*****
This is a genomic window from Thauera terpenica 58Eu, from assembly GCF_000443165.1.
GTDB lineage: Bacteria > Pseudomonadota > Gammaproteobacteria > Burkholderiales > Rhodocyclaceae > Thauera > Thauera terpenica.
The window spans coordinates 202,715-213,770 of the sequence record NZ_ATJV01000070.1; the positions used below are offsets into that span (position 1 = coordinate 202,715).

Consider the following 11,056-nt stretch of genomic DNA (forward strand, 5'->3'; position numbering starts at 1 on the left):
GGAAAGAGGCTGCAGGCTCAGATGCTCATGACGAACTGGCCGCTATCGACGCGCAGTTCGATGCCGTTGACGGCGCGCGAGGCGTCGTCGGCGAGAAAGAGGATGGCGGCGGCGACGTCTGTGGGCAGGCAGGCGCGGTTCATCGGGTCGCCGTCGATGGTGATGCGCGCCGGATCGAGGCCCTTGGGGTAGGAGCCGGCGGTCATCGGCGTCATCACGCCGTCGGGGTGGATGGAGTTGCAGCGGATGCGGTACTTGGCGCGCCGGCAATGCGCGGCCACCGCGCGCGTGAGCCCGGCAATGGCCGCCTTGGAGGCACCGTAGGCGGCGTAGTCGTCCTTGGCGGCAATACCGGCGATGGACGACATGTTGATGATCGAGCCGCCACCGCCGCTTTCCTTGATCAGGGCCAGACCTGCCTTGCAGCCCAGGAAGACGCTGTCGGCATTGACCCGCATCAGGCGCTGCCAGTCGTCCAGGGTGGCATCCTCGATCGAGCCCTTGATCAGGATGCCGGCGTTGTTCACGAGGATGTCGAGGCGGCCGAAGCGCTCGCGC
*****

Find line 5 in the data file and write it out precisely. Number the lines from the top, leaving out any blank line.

GGAAAGAGGCTGCAGGCTCAGATGCTCATGACGAACTGGCCGCTATCGACGCGCAGTTCGATGCCGTTGACGGCGCGCGAGGCGTCGTCGGCGAGAAAGAGGATGGCGGCGGCGACGTCTGTGGGCAGGCAGGCGCGGTTCATCGGGTCGCCGTCGATGGTGATGCGCGCCGGATCGAGGCCCTTGGGGTAGGAGCCGGCGGTCATCGGCGTCATCACGCCGTCGGGGTGGATGGAGTTGCAGCGGATGCGGTACTTGGCGCGCCGGCAATGCGCGGCCACCGCGCGCGTGAGCCCGGCAATGGCCGCCTTGGAGGCACCGTAGGCGGCGTAGTCGTCCTTGGCGGCAATACCGGCGATGGACGACATGTTGATGATCGAGCCGCCACCGCCGCTTTCCTTGATCAGGGCCAGACCTGCCTTGCAGCCCAGGAAGACGCTGTCGGCATTGACCCGCATCAGGCGCTGCCAGTCGTCCAGGGTGGCATCCTCGATCGAGCCCTTGATCAGGATGCCGGCGTTGTTCACGAGGATGTCGAGGCGGCCGAAGCGCTCGCGC